Conservatives often present a false opposition between government and charity. They believe that charitable and faith-based organizations are better suited to provide health and other social services than the government. But the implementation of the Affordable Care Act, or ACA, reveals a far different reality, one that proves Americans are best served when there are strong community-government partnerships that ensure all Americans have access to smart, effective, and community-specific programs and services.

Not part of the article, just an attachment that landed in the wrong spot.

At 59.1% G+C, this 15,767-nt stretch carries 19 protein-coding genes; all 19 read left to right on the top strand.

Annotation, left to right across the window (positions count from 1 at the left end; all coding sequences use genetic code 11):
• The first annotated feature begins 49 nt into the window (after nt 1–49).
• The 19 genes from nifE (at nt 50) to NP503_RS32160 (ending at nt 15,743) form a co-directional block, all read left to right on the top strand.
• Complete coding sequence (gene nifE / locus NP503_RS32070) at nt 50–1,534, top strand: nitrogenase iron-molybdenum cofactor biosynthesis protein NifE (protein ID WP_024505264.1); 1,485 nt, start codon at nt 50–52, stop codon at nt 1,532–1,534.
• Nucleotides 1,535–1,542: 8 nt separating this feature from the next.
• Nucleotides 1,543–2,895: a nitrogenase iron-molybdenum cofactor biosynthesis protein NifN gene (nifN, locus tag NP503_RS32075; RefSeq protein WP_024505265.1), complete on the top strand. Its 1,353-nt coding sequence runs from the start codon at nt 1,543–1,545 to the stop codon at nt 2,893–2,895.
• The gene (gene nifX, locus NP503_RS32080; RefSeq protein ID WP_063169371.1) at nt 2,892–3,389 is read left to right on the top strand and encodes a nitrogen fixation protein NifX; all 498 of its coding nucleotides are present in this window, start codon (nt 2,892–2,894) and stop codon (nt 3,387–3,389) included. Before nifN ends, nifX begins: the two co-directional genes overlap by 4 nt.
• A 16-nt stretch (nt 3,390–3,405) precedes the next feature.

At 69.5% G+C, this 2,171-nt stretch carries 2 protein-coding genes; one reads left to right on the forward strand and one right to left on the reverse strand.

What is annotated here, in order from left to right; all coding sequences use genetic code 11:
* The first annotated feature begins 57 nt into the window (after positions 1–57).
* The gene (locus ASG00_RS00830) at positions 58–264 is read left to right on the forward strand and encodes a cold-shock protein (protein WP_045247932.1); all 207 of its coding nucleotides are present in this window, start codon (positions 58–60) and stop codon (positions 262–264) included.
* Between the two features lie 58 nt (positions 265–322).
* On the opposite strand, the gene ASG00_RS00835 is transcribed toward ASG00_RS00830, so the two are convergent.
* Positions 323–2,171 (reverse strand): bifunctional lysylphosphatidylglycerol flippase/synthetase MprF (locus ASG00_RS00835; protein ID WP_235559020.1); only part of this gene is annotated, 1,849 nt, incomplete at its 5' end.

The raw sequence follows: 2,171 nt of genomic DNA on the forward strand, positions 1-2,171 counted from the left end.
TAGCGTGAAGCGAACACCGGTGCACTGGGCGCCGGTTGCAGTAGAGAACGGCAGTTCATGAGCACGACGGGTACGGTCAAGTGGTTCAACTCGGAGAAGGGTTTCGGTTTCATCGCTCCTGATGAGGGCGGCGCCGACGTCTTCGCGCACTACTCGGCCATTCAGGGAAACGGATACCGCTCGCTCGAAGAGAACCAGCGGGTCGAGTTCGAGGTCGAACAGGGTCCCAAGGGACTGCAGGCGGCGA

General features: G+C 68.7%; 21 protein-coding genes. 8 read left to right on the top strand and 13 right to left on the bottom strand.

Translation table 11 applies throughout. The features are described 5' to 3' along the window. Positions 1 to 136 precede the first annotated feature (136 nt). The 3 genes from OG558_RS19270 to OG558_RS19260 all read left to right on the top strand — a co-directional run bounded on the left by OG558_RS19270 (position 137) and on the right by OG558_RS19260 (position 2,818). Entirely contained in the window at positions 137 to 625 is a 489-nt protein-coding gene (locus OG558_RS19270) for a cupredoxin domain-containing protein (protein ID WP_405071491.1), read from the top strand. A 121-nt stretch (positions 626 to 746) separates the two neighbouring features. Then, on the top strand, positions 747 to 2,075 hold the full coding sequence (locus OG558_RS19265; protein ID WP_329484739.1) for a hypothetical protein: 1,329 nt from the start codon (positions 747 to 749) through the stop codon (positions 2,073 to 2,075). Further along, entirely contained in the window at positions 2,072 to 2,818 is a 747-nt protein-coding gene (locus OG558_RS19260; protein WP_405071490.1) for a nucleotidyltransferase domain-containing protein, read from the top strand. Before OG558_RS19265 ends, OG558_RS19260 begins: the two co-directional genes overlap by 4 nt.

Just as government needs local community partners, many faith-based organizations need government support—support that various provisions of the Affordable Care Act make possible. More so than ever, faith-based organizations, churches, and charities that are providing important work on the ground cannot meet the needs of their communities without additional assistance and support. Rev. Gary Gunderson, vice president for faith and health ministries at Wake Forest Baptist Medical Center in Winston-Salem, North Carolina, says that the ACA is “a huge landmark” for faith-based health care. “This is a tremendous opportunity for the faith community to help make it work,” he said.
For more on this topic, please see:
- Faith-Based Providers and the Affordable Care Act by Eleni Towns